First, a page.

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Breaking Down a Contested Convention

A true contested convention hasn’t happened since 1952. With each passing primary and caucus, the likelihood of one happening in 2016 looks more like a reality, especially on the Republican side. A contested convention happens when none of the candidates have a majority of delegates. Delegates are awarded based on primary and caucus results in each state.

As it stands, Donald Trump has 743 delegates, Ted Cruz has 545 and John Kasich has 143. In order to have a majority, a Republican candidate needs 1,237 going into the convention. If no one goes in with a majority, some delegates may only be required to vote for their candidates in the first few rounds.

There is no limit on the number of rounds delegates will vote, which by rule, is done orally. The convention is scheduled over four days. In a typical year, the convention is a formality. A presumptive nominee will already have a majority, and voting is symbolic. In a contested convention, the votes will be crucial.

If a majority is not reached after the first round of voting, that’s when Paul Nolette, Associate Professor of Political Science at Marquette, says names like Paul Ryan come into play.

“On the first ballot, the delegates are pledged to whatever candidate as a result of their primaries or caucuses in their state. But after that ballot, most delegates at the Republican Convention will be able to vote for anybody they want, anybody at all,” said Nolette.

“Then more and more get freed up to the point where 100% of the delegates can vote for anyone they want. So really, after that first ballot, it becomes far more open and fluid of a process.”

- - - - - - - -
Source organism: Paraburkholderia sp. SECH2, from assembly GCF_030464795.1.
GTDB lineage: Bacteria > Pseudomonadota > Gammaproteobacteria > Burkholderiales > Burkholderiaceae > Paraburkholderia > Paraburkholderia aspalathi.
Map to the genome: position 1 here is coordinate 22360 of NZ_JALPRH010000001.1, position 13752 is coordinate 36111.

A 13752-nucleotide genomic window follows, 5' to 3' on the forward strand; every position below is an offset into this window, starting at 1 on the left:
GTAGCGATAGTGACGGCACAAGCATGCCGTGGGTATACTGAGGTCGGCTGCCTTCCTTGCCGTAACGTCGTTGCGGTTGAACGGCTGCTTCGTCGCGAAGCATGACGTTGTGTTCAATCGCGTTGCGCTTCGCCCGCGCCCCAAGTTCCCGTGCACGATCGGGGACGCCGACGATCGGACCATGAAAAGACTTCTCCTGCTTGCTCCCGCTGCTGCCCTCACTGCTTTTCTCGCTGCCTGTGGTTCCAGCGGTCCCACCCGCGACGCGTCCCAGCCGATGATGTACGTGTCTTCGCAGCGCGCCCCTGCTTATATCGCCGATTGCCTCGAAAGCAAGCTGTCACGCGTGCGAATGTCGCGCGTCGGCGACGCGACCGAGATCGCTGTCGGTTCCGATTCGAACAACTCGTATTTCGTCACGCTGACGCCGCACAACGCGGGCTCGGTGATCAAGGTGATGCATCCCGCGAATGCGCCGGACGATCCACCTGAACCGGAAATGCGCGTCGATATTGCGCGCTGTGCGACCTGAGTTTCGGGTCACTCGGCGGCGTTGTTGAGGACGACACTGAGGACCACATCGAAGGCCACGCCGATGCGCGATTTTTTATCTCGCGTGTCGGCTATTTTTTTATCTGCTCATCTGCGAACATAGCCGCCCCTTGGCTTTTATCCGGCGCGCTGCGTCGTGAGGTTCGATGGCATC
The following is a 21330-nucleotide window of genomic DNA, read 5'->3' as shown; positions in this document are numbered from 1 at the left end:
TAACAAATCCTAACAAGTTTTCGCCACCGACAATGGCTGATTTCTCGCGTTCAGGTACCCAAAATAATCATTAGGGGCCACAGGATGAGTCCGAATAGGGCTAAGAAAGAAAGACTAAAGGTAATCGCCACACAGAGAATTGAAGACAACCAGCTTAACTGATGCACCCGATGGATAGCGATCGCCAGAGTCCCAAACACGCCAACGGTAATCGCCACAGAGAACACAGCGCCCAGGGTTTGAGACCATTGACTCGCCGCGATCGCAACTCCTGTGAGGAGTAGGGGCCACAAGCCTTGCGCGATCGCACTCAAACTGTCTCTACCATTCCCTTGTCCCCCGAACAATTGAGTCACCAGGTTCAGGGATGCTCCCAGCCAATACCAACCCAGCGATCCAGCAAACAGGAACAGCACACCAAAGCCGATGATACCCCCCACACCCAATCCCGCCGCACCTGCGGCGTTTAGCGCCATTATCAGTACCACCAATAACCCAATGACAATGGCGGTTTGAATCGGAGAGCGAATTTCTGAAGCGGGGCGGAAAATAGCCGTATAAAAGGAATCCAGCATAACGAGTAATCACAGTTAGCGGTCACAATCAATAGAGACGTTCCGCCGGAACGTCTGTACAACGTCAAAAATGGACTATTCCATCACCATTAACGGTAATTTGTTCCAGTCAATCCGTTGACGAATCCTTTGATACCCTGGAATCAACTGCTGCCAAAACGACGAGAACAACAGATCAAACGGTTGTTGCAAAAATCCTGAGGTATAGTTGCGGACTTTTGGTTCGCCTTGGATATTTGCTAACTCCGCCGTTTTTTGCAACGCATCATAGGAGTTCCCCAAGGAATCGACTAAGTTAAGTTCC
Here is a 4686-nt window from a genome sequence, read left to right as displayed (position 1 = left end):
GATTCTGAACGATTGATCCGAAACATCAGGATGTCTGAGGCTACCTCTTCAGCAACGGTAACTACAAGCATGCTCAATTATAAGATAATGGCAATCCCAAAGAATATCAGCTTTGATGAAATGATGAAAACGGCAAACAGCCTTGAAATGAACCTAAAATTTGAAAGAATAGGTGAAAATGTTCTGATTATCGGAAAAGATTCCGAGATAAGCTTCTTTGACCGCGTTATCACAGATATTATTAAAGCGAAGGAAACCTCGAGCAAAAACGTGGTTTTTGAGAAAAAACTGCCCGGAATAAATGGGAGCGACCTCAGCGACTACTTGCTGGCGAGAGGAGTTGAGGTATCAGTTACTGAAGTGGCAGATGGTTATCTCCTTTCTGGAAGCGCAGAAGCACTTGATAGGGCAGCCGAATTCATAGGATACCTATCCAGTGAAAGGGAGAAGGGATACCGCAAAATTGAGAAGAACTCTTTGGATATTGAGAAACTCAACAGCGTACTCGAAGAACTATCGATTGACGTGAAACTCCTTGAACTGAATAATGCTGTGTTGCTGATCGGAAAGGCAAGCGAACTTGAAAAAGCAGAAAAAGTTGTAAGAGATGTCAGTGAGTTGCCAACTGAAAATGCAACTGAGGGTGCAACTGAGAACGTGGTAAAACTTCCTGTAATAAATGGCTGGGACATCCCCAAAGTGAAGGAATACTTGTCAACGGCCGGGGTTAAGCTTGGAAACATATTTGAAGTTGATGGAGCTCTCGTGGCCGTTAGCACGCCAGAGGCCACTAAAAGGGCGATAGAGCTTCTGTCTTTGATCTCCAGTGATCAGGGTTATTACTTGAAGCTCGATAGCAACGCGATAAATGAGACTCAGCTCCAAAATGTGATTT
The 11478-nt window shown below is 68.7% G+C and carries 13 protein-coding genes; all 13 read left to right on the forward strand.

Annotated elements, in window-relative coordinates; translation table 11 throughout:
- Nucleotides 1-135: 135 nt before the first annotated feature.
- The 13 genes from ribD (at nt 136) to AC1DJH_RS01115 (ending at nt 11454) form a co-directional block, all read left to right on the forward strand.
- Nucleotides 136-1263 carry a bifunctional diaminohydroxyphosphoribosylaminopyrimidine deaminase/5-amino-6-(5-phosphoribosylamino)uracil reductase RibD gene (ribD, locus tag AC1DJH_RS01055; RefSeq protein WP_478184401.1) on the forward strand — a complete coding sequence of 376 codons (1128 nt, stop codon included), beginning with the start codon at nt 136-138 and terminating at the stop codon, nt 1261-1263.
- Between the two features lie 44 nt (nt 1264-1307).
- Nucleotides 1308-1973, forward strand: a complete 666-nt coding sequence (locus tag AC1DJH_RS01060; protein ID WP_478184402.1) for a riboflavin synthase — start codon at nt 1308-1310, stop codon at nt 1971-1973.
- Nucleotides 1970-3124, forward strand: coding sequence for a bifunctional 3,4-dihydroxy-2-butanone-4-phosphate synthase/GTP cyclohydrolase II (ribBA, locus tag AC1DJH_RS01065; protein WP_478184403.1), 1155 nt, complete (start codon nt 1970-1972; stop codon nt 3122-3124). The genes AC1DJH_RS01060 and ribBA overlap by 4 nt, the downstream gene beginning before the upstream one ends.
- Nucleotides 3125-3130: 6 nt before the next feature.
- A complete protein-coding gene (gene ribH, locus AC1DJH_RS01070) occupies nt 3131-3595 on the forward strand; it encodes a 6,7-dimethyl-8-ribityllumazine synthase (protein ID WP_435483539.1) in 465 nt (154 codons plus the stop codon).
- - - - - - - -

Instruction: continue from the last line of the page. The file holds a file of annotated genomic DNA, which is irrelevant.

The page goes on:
The man who will lead the convention, Republican Chair Reince Priebus, has doubts about the likelihood that someone who isn’t running will secure the nomination, specifically Paul Ryan, who will serve as a chair at the convention.

“I don’t see that happening. First of all, Paul is not interested. First of all, you have to be interested in being president and running for president to do that job,” said Priebus.

“Second thing is Paul is not going to have a floor operation. He’s not going to have people working the floor to make sure the votes are there. If you have no floor operation and no interest, what are the odds? It’s nothing.”

Priebus acknowledged Ryan also said he had no interest in the job as House Speaker, but he ultimately ended up in the position.

“I understand the history, but I do think you have to actually have some sort of operation in Cleveland to be able to pull something like that off,” said Priebus.

Even if a candidate does go in with a majority, a group called the Rules Committee has the power to change how voting works. The committee is made up of 112 members, two from each state and the six territories. These delegates tend to be party elite and elected officials.

Currently, the standing rules are considered “draft rules.” The Rules Committee meets about a week before the convention to determine the rules for the convention. Normally, this group gets little to no attention. In 2016, Nolette says they could be crucially important.

While it’s unlikely, technically, even if a candidate goes in with a majority, the rules committee has the power to unbound delegates in the first round of voting. That action would make it more likely another candidate could secure delegates who were not awarded to them in a primary or caucus.

“In the political convention, the rule is there are no rules expect for what the Rules Committee comes up with,” said Nolette.

With so many unanswered questions and hypothetical scenarios, do primaries and delegates even matter? Both Nolette and Priebus say, yes.

“The past and remaining primaries and caucuses are still extremely important because they’re going to help determine the amount of support that each candidate has going into the convention,” said Nolette.

“The Republican Party is choosing a nominee. The voters are empowered by the fact that their votes end up giving delegates to each of the candidates that are bound to vote for the candidates in these ballots,” said Priebus.

The Republican Convention is scheduled for July 18-21, 2016, in Cleveland, Ohio. To learn more about how the convention works, click here.

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